Unfortunately, the term 'universal health care' is probably a bit inappropriate to describe the Canadian system. Don't get me wrong, though, like any other self-respecting Canadian, I hold dear our health care system, and would love to see it fixed.

For example, in British Columbia (where I reside), the only thing which is covered under the health care system are doctor's appointments (excluding optometrists, dentists, chiropractors, and probably any other medical clinic that isn't a 'generic' doctor's office or hospital). That means I'm left to my own devices when it comes to having my teeth or eyes looked after. This means getting health insurance through a company such as the Blue Cross, however, I was recently rejected for medical insurance due to a strange entry in my medical file that an old school counsellor put there. The document said that I was suicidal. (No, I've never been suicidal -- their reasoning was that since I preferred to be on my computer instead of in class, I must've had problems, heh. The document as filed was complete heresy and wasn't backed up with any medical facts).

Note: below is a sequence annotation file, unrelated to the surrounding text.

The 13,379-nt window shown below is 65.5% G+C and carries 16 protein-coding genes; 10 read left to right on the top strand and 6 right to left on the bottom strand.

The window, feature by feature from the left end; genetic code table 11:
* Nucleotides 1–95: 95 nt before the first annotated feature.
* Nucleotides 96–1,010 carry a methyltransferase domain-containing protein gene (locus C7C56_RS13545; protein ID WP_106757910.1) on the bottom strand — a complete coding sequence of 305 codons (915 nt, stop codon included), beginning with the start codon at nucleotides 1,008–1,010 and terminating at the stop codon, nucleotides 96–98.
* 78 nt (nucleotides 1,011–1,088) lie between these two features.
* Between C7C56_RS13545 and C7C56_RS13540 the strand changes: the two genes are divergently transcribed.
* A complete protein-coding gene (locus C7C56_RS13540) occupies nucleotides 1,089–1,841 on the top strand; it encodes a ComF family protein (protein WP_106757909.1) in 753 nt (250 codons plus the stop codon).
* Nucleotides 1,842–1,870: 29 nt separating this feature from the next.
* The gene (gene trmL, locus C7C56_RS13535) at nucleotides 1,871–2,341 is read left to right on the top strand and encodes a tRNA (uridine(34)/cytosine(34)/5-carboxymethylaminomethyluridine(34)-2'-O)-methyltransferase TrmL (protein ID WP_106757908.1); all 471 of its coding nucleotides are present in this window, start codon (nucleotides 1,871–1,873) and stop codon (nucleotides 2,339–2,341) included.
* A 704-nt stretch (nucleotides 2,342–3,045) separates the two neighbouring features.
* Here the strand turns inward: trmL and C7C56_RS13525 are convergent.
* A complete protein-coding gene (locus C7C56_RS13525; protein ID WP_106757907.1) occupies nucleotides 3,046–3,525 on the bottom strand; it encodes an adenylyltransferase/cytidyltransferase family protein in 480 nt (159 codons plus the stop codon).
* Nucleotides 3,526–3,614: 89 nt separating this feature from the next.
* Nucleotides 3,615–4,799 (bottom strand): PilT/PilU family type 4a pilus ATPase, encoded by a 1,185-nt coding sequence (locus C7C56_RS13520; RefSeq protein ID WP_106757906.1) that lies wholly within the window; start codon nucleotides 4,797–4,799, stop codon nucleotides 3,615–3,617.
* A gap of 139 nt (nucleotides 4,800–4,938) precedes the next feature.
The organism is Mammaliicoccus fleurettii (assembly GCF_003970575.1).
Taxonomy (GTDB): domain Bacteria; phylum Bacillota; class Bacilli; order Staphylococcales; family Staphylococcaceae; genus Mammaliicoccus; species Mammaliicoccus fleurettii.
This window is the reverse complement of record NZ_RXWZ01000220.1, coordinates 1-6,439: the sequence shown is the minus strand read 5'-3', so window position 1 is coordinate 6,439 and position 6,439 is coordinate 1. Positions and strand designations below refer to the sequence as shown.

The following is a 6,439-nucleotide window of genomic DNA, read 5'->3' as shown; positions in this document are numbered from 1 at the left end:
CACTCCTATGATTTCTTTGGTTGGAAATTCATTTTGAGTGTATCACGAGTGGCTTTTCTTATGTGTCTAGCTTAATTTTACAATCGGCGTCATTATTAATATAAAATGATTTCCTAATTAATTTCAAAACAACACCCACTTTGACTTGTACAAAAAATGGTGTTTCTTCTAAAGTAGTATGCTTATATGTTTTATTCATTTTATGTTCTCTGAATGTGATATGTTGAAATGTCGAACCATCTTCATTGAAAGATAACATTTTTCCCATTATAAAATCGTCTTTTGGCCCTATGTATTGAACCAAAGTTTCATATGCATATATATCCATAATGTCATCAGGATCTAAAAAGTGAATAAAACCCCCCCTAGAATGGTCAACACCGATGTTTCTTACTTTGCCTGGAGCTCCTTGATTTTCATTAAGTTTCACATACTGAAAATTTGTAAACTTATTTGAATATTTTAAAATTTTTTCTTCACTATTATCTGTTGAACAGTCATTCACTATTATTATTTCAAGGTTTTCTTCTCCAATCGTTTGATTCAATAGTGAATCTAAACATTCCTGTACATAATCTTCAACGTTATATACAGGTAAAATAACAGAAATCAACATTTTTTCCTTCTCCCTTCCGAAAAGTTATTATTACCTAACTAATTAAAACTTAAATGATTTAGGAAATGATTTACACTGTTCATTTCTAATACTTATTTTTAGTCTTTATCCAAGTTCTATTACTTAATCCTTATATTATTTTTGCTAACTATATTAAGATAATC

Therefore, I am now paying out of pocket to get my dental and optometry work done. I don't know about you, but that sounds damned close to two-tiered health care to me. In fact, when the Canadaian federal election campaign was still going on, I recall a candidate stating that Canada actually has a ten-tiered health care system, since each Province has its own boundaries and laws in terms of what's really covered under the Health Act or not.

Not only that, but I still need to pay out anywhere from $50 to $100 to the British Columbia Provincial Government every month for my basic medical services.

I'm sorry, I strive for the Canadian dream of a perfect universal health care system, too, however, I think (at the moment) we're far from it.

Log in or registerto write something here or to contact authors.